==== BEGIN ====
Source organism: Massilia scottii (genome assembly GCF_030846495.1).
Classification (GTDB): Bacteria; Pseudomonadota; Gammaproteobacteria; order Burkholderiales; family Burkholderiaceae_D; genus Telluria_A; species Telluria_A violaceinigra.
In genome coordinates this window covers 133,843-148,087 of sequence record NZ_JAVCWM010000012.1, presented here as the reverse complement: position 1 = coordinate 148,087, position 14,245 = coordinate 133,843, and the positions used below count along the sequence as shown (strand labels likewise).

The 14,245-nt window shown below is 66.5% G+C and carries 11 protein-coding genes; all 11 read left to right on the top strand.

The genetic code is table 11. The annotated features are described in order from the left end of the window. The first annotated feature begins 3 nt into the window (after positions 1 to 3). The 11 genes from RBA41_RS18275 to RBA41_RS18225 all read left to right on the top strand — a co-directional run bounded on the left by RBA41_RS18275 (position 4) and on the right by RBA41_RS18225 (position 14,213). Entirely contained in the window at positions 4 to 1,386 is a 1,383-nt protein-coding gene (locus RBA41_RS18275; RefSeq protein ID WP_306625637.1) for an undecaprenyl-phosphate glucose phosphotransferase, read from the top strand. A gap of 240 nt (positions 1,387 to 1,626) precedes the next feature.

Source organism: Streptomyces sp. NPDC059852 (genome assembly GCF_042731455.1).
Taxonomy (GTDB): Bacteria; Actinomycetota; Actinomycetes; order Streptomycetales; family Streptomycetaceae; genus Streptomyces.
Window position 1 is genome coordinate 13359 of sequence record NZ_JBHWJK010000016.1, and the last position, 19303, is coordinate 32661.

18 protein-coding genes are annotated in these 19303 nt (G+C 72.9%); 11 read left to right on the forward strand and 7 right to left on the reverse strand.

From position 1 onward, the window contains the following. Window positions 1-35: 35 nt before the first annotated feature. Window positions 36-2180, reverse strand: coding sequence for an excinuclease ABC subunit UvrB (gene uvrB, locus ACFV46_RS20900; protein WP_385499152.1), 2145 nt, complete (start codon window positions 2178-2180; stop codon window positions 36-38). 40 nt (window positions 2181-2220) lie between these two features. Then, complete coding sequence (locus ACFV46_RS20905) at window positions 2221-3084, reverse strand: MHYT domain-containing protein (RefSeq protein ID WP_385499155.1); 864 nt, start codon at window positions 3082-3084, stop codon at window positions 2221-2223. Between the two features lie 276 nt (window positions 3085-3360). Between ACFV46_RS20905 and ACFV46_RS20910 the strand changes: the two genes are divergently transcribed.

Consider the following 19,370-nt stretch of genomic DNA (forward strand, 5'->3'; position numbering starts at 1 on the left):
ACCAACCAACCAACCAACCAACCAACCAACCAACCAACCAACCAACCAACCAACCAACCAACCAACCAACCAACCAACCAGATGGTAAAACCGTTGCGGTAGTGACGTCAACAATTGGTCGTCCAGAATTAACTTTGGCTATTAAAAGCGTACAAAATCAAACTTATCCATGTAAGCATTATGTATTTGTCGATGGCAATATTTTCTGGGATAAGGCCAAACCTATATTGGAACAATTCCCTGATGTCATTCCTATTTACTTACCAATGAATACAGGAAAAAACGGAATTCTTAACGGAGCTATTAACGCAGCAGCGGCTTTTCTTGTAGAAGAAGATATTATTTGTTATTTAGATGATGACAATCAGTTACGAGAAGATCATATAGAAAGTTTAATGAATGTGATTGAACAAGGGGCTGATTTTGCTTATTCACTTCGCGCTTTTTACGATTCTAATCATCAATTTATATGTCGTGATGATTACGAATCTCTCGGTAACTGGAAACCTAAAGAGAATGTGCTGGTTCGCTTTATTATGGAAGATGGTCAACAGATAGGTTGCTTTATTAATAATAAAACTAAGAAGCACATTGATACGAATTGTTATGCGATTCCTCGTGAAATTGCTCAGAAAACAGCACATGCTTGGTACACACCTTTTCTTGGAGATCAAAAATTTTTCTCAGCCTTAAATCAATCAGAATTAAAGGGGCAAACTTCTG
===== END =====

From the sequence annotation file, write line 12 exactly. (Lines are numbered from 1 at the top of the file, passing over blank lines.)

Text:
ACCAACCAACCAACCAACCAACCAACCAACCAACCAACCAACCAACCAACCAACCAACCAACCAACCAACCAACCAACCAGATGGTAAAACCGTTGCGGTAGTGACGTCAACAATTGGTCGTCCAGAATTAACTTTGGCTATTAAAAGCGTACAAAATCAAACTTATCCATGTAAGCATTATGTATTTGTCGATGGCAATATTTTCTGGGATAAGGCCAAACCTATATTGGAACAATTCCCTGATGTCATTCCTATTTACTTACCAATGAATACAGGAAAAAACGGAATTCTTAACGGAGCTATTAACGCAGCAGCGGCTTTTCTTGTAGAAGAAGATATTATTTGTTATTTAGATGATGACAATCAGTTACGAGAAGATCATATAGAAAGTTTAATGAATGTGATTGAACAAGGGGCTGATTTTGCTTATTCACTTCGCGCTTTTTACGATTCTAATCATCAATTTATATGTCGTGATGATTACGAATCTCTCGGTAACTGGAAACCTAAAGAGAATGTGCTGGTTCGCTTTATTATGGAAGATGGTCAACAGATAGGTTGCTTTATTAATAATAAAACTAAGAAGCACATTGATACGAATTGTTATGCGATTCCTCGTGAAATTGCTCAGAAAACAGCACATGCTTGGTACACACCTTTTCTTGGAGATCAAAAATTTTTCTCAGCCTTAAATCAATCAGAATTAAAGGGGCAAACTTCTG